5 MW Advanced Prototype Test Facility
FSU-CAPS’ on-site resources include a hardware testbed able to test prototype motors, power electronics converters, control systems and other power system components at ratings up to the 5MW level. The facility couples real hardware with the largest RTDS in any University and one of the largest capabilities for real-time digital power system simulation and modeling available anywhere in the world. This marriage of hardware and simulation provides a unique, hardware-in-the-loop (HIL) test capability unmatched by other research facilities.
At FSU-CAPS, simulation and testing are integrated, offering unique testing and demonstration opportunities. RTDS’ large-scale computational capabilities enable our Center to provide accurate and detailed models of distribution architecture, components and control systems that are either not available or practical to assemble for component testing. Our ability to integrate actual hardware into RTDS models is the heart of HIL testing positions FSU-CAPS as a world leader for testing electrical equipment and components.
Our test facility includes a 5MW dynamometer and a 5MW variable voltage converter designed for high-power wave form generation. These devices, in tandem with the RTDS, allow FSU-CAPS users to test their machinery in any environment that can be simulated. In 2011 we added to our test facility a 5MW two-stage gear box to facilitate the testing of electric machines up to 24,000 RPM.
AC Variable Voltage Frequency Converter
The advanced power systems test bed consists of a highly flexible, re-configurable 4.16kV distribution system with a stiff connection through a dedicated 7.5 MVA service transformer to an adjacent utility substation 115:12.5kV distribution transformer. This provides, for the first time, the ability to conduct power hardware-in-the-loop (PHIL) experiments, with electrical equipment interacted with high-fidelity simulation, at power levels up to 5 MW. This concept fully integrates the device under test, which is connected to the VVS bus, into a simulated system environment at an unprecedented high level of fidelity.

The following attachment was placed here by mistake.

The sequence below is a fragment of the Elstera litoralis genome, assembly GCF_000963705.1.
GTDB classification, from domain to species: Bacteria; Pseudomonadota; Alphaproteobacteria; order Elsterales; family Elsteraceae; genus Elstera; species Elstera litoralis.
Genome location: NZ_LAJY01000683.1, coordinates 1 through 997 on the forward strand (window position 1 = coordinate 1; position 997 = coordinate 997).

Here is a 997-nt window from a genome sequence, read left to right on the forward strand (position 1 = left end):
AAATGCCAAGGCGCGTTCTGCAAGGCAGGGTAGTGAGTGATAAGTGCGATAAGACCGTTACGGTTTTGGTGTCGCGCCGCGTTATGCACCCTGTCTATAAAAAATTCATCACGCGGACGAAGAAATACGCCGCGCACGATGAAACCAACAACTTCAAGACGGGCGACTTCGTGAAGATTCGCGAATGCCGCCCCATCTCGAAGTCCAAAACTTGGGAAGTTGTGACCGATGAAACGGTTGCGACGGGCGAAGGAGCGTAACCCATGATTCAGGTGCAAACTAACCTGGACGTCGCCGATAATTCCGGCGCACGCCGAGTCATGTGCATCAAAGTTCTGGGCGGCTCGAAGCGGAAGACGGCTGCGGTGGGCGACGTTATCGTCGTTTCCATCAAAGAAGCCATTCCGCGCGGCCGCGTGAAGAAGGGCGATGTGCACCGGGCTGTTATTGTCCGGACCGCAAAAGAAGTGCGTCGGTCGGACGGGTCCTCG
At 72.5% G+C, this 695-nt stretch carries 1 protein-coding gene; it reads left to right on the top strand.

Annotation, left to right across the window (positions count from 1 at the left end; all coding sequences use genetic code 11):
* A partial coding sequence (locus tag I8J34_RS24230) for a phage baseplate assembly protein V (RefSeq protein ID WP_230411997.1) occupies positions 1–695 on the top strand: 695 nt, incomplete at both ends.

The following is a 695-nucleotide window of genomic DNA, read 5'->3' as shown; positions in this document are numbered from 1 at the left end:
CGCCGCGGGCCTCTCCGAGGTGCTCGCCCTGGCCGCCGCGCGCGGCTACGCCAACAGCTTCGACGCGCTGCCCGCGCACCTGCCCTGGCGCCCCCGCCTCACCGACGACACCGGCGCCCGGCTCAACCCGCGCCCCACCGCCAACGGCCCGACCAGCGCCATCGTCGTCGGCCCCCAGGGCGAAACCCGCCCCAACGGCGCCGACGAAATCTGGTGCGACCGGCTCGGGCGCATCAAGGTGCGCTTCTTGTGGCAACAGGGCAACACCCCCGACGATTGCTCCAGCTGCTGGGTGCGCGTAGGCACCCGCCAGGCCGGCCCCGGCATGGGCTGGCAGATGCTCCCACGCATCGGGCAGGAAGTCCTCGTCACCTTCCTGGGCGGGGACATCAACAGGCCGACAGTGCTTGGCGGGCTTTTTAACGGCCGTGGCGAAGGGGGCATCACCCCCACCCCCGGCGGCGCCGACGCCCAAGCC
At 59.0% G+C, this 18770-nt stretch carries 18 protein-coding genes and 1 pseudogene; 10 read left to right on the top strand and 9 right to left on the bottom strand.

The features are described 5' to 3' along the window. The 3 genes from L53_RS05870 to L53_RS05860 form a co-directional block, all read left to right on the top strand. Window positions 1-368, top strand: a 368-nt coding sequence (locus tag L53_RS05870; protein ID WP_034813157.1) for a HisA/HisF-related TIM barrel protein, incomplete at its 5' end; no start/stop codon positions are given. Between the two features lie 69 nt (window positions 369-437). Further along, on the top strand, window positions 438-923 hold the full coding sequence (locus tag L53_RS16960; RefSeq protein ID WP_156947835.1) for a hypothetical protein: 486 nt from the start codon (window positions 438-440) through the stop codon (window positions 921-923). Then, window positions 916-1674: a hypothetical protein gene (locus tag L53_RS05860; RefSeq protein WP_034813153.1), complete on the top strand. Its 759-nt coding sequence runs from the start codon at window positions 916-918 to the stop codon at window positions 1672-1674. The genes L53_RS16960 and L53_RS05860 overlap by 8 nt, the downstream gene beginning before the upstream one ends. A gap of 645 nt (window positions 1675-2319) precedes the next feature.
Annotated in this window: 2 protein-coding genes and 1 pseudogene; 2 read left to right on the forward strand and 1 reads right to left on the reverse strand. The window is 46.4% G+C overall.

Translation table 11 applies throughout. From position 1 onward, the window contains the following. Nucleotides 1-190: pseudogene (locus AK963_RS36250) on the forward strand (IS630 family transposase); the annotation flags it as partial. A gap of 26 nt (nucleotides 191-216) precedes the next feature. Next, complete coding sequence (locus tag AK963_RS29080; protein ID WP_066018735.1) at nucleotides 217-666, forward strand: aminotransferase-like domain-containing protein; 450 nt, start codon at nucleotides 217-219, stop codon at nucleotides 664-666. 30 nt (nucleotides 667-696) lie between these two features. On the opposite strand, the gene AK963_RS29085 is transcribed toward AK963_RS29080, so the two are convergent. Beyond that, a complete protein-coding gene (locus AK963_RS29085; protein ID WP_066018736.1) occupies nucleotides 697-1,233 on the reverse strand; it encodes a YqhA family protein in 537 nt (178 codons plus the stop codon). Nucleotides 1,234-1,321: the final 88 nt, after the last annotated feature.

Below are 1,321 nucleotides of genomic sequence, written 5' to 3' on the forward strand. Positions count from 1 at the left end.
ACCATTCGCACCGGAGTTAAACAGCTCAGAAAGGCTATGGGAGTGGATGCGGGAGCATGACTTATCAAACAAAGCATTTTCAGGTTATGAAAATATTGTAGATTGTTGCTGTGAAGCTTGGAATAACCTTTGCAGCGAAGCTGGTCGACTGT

5 MW Dynamometer and Gear Box
The dynamometer and gear box system together gives us flexibility to test a wide range of rotating machines in the 5 MW power rating and speed ratings up to 24,000 RPM. One of the recent projects was to test a MW range novel design 1,000 RPM permanent magnet machine. The test plan required testing the machine in both operating modes, first as a generator then as a motor. The machine was coupled to the dynamometer and powered by the variable voltage source converter controlled by the RTDS. This was the first MW scale experiment which required the dynamometer, power converter and device under the test to work together under the control of the RTDS. Other novel machines tested were a 5 MW 230 RPM HTS propulsion motor and a 15000 RPM 1.5 MW compact high speed generator.
The EMS/SCADA (energy management system/supervisory control and data acquisition), Process Information and Protection Facility is integrated with the realistic power systems research and test environment provided by the FSU-CAPS real-time simulation and hardware-in-the-loop capabilities, including commercial real-time control, information and protection systems. This facilitates research and education activities involving collection and analysis of large amounts of measured data, investigations into power system protection and control schemes (including wide area protection or use of synchrophasor measurements in control) and investigation into the human interface and visualization aspects of grid operation and control. Industry partners providing software licensing or equipment to outfit our facility for these purposes include OSISoft, Areva (now Alstom Grid), Schweitzer Engineering Laboratories (SEL) and Beckwith Electric.
5 MW MVDC Power Amplifier
In 2013 FSU-CAPS test facility received another valuable addition to our infrastructure, a 5MW 24,000 V DC medium-voltage power amplifier, manufactured by ABB based on our specifications. The installation consists of four power converters each rated at 6,000 kV DC and 210 A. Parallel and series configuration of the converters makes it possible to test complex DC distribution systems at 6, 12 or 24 kV in the MW range, depending on the system requirements. The system can work in floating mode or with the positive or negative bus grounded. Also midpoints of two converter configurations can be grounded to create a bipolar operation (i.e. +/- 12 kV DC). The converters are built using Modular Multilevel Converter (MMC) technology and were manufactured for FSU by ABB as a technology demonstrator and to be used for future electric power distribution research and development.